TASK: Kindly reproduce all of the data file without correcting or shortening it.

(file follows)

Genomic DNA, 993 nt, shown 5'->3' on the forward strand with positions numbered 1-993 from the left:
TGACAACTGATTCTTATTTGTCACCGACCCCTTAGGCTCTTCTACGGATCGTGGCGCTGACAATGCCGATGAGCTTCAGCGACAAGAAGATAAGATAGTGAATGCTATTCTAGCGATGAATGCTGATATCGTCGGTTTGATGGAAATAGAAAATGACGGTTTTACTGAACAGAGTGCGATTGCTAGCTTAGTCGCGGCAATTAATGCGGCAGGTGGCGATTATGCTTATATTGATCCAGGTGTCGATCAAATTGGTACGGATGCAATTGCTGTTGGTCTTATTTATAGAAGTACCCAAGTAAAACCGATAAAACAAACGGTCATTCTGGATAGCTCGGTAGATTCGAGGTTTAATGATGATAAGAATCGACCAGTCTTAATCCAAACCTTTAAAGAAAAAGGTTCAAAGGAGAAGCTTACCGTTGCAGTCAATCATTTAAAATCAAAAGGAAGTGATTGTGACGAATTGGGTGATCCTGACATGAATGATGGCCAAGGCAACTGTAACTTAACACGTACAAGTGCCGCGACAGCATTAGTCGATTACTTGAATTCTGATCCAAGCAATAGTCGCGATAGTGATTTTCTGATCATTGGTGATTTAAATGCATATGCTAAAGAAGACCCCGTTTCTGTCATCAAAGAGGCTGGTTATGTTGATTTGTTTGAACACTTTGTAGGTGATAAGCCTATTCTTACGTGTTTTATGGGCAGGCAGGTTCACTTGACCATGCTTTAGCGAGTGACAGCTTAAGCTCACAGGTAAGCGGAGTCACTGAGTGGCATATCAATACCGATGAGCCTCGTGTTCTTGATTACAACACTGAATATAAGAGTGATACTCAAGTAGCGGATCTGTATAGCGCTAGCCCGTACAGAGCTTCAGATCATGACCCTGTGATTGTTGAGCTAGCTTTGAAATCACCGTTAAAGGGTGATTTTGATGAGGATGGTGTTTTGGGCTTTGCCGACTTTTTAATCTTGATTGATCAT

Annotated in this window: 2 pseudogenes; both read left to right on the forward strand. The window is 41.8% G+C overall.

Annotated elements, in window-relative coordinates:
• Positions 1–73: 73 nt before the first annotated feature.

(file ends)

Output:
Genomic DNA, 993 nt, shown 5'->3' on the forward strand with positions numbered 1-993 from the left:
TGACAACTGATTCTTATTTGTCACCGACCCCTTAGGCTCTTCTACGGATCGTGGCGCTGACAATGCCGATGAGCTTCAGCGACAAGAAGATAAGATAGTGAATGCTATTCTAGCGATGAATGCTGATATCGTCGGTTTGATGGAAATAGAAAATGACGGTTTTACTGAACAGAGTGCGATTGCTAGCTTAGTCGCGGCAATTAATGCGGCAGGTGGCGATTATGCTTATATTGATCCAGGTGTCGATCAAATTGGTACGGATGCAATTGCTGTTGGTCTTATTTATAGAAGTACCCAAGTAAAACCGATAAAACAAACGGTCATTCTGGATAGCTCGGTAGATTCGAGGTTTAATGATGATAAGAATCGACCAGTCTTAATCCAAACCTTTAAAGAAAAAGGTTCAAAGGAGAAGCTTACCGTTGCAGTCAATCATTTAAAATCAAAAGGAAGTGATTGTGACGAATTGGGTGATCCTGACATGAATGATGGCCAAGGCAACTGTAACTTAACACGTACAAGTGCCGCGACAGCATTAGTCGATTACTTGAATTCTGATCCAAGCAATAGTCGCGATAGTGATTTTCTGATCATTGGTGATTTAAATGCATATGCTAAAGAAGACCCCGTTTCTGTCATCAAAGAGGCTGGTTATGTTGATTTGTTTGAACACTTTGTAGGTGATAAGCCTATTCTTACGTGTTTTATGGGCAGGCAGGTTCACTTGACCATGCTTTAGCGAGTGACAGCTTAAGCTCACAGGTAAGCGGAGTCACTGAGTGGCATATCAATACCGATGAGCCTCGTGTTCTTGATTACAACACTGAATATAAGAGTGATACTCAAGTAGCGGATCTGTATAGCGCTAGCCCGTACAGAGCTTCAGATCATGACCCTGTGATTGTTGAGCTAGCTTTGAAATCACCGTTAAAGGGTGATTTTGATGAGGATGGTGTTTTGGGCTTTGCCGACTTTTTAATCTTGATTGATCAT

Annotated in this window: 2 pseudogenes; both read left to right on the forward strand. The window is 41.8% G+C overall.

Annotated elements, in window-relative coordinates:
• Positions 1–73: 73 nt before the first annotated feature.